- Workforce Education – the most ignored need of the SAP organization, and one that determines to a great degree how successful the new systems become over time, is that of continuing education in how to more effectively use SAP to provide business benefits. One of the powerful aspects of SAP is that it can continue to evolve to provide progressively more business benefits as the organization itself finds ways to become more effective and more efficient. All organizations need to provide means for continuous growth and learning in order to remain relevant in a changing world, and continued learning around SAP and business processes is a critical part of satisfying this need. Whether TERP 10 is used by some parts of the implementation team or not, the use of this certification program by SAP, or Universities who also provide the Academy, is an important part of this process. TERP 10 provides an in depth view of all of the native business processes in SAP in order to provide knowledge of how each of the functional areas can be configured to support each other. (As an aside, this same certification in addition to the functional certification held by most good consultants, provides a totally different business perspective to those consultants and enhances their value to the client, which can also be part of this discussion). TERP 10 is a certification program that is unique in the SAP catalogue as, even though it is needed by consultants, it is extremely relevant to the user community. Regardless of gaining the certification, the knowledge gained in the material allows individuals and departments to understand the overall application and better develop approaches to improving business operations.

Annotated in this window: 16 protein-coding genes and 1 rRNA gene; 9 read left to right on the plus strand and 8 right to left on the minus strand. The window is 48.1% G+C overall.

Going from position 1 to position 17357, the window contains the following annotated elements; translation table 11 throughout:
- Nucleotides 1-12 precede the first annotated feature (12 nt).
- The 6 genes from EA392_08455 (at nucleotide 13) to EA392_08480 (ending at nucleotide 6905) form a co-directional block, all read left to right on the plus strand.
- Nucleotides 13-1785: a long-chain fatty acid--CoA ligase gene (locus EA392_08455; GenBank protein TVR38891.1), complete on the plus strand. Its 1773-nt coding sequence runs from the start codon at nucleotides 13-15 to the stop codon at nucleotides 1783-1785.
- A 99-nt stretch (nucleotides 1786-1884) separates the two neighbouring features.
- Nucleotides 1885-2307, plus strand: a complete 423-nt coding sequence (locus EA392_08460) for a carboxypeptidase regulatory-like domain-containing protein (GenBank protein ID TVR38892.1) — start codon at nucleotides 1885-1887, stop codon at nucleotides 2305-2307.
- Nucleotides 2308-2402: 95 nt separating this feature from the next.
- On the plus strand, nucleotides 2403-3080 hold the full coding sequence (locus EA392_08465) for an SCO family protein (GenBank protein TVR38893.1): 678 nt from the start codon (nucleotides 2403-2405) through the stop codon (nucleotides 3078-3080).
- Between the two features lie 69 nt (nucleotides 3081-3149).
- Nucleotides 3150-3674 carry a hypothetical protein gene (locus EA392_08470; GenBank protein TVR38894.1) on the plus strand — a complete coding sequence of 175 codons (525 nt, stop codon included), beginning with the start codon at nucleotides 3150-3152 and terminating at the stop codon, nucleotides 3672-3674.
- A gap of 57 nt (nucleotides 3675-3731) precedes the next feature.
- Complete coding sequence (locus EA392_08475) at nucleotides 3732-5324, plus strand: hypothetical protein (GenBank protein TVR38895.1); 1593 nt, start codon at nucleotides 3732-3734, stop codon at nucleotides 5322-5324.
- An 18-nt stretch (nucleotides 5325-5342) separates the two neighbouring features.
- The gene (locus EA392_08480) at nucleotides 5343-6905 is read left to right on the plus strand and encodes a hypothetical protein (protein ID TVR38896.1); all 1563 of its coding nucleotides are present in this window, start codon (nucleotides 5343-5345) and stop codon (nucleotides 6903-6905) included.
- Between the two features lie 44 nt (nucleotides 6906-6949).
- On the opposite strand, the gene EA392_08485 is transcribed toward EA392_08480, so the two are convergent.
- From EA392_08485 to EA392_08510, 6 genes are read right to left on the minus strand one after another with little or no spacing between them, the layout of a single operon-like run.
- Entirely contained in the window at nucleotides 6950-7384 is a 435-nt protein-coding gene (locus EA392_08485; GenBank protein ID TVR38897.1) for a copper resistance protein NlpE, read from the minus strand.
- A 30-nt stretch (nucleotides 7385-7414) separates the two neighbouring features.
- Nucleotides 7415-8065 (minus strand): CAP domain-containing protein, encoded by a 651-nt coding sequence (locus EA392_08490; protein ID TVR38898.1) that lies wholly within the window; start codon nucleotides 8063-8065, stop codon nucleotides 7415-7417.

- In an extension of the TERP 10 program, Central Michigan University has incorporated the Academy and certification into a SAP Concentration that is taught as part of the MBA program. In addition, the SAP Concentration courses have been broken out into a SAP Graduate Certificate Program, which can be taken independently of the MBA program and which can then be applied to the MBA program at a future date if needed. This program takes a deeper view into all aspects of how SAP can be used to create business benefits, through more knowledge of configuration, the role of reporting and analytics in SAP, and the role of auditing to ensure compliance with government regulations (SOX, IFRS, GAAP, etc.). These programs are taught on-line and provide the most comprehensive view of the relationship between SAP and business improvements. The program is also designed to provide a comprehensive knowledge of SAP from a business perspective to students who may have had no or minimal exposure to SAP previously.
It is of critical importance that client organizations develop programs to deal with all of these needs. The resulting program should be designed to address all of the organizational needs from worker training/retraining, through functional expertise within the departments, and to include programs to encourage continuous knowledge development throughout the business from senior department executives to the lower levels of management, who ultimately become the true business process owners, and upon whom the performance of the business depends.